There’s a bobblehead for everything these days: superheroes, athletes, celebrities, politicians and my new favorite—our Founding Fathers. Nothing says independence like a head-bobbing John Adams.
You know the meeting. Everyone nods in agreement during the meeting, and then leaves the room and does whatever they want. The senior-most leader leaves the meeting thinking, “Great, everyone’s on board and moving full speed ahead.”
Except what usually happens is that people go back to business as usual, or chat up the grapevine about how the ideas discussed will never work. It’s time to stop the bobbleheads.
How do you ensure alignment with your team instead of just having nodding heads?
- Engage everyone in critical discussions. Don’t allow bobbleheads to speak with their nods. Draw them out to find out what they’re thinking.
- Ask open-ended questions of your leadership team to get real-time input and commitment. How someone answers a question tells you what they’re thinking.
- Elicit opinions to ensure diverse perspectives are aired and discussed.
- Once you gain alignment, ask leaders to share how the strategy is relevant to their area of the business.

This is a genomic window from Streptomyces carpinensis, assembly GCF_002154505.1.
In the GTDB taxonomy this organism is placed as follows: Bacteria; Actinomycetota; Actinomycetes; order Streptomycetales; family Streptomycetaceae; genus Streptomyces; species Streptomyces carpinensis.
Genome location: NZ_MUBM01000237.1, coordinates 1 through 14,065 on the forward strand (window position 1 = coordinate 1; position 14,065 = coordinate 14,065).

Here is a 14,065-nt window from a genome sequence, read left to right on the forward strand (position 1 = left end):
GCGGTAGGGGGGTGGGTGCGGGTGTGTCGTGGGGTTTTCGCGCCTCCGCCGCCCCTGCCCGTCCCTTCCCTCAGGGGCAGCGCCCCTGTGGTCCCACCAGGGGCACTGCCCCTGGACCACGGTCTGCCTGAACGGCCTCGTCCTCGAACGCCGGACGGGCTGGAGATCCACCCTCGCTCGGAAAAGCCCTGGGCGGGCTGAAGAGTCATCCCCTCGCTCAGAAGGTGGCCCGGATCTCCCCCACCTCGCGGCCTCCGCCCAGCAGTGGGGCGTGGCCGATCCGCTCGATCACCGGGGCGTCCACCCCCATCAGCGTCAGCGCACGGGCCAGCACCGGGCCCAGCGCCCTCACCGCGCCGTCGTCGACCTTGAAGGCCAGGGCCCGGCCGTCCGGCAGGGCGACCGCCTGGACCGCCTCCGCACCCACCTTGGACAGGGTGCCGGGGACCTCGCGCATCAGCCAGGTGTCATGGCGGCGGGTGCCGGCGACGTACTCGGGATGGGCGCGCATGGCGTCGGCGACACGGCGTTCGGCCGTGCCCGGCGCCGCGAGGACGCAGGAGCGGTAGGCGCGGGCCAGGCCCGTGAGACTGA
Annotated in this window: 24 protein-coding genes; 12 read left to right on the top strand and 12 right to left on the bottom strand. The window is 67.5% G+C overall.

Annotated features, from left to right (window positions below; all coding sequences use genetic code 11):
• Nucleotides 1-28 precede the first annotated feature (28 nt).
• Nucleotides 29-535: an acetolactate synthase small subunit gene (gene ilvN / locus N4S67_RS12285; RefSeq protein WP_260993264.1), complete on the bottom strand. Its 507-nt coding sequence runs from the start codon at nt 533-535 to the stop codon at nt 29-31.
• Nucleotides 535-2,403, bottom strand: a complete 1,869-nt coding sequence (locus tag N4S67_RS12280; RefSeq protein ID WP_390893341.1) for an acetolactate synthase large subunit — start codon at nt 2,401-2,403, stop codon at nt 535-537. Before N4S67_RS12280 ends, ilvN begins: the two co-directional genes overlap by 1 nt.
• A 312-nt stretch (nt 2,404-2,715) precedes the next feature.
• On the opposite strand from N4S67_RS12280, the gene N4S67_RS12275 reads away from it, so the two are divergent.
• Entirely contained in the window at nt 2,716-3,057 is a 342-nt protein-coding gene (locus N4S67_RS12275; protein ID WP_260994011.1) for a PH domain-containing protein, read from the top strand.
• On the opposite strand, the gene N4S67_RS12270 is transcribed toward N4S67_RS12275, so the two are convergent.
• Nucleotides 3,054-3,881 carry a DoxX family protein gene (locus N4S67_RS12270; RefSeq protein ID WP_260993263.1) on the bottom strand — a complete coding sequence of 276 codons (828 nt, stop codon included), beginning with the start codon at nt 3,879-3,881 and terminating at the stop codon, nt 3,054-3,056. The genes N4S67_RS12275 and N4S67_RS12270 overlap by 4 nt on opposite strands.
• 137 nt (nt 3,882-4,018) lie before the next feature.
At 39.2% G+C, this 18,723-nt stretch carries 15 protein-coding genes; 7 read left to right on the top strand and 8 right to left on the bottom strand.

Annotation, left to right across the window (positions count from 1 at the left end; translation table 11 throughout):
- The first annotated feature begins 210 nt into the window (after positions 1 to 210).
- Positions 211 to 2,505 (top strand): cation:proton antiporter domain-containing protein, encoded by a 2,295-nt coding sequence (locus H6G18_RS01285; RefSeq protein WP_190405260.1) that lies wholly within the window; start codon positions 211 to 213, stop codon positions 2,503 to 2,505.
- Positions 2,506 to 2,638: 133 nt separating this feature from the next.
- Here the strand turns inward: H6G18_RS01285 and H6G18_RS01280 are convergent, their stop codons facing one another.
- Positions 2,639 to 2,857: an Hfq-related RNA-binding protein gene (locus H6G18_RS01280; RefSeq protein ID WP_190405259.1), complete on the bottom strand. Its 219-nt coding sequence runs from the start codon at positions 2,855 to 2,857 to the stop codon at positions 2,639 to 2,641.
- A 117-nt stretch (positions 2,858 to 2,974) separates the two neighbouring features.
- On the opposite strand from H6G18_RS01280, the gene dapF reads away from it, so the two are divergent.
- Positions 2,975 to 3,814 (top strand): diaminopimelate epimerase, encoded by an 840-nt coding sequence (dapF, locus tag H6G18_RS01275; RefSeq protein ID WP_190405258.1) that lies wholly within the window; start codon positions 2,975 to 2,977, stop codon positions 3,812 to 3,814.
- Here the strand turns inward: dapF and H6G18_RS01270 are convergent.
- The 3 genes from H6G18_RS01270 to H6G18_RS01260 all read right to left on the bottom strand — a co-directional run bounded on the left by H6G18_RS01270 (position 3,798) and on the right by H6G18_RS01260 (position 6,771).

- Set clear expectations and accountabilities so every head-nodder has a clear set of actions related to their critical role in activating the strategy.
- Follow up individually with your leaders for their perspective on what was discussed. Ask questions to engage each one in dialogue, and check how well a leader is customizing the information for his or her team.
- Give leaders an assignment: Have them reach out to their staff and come back to you with perspective on parts of the strategy that seem confusing and/or barriers that may exist to implementing the strategy (along with recommended solutions).
Which of these strategies would be most effective for your team and you?
Click below to download—7 Critical Traits for Building Trust Inside Companies—to get practical, strategic answers on how leaders and companies can become more trustworthy. Find out how building more trust in your organization will lead to better business outcomes.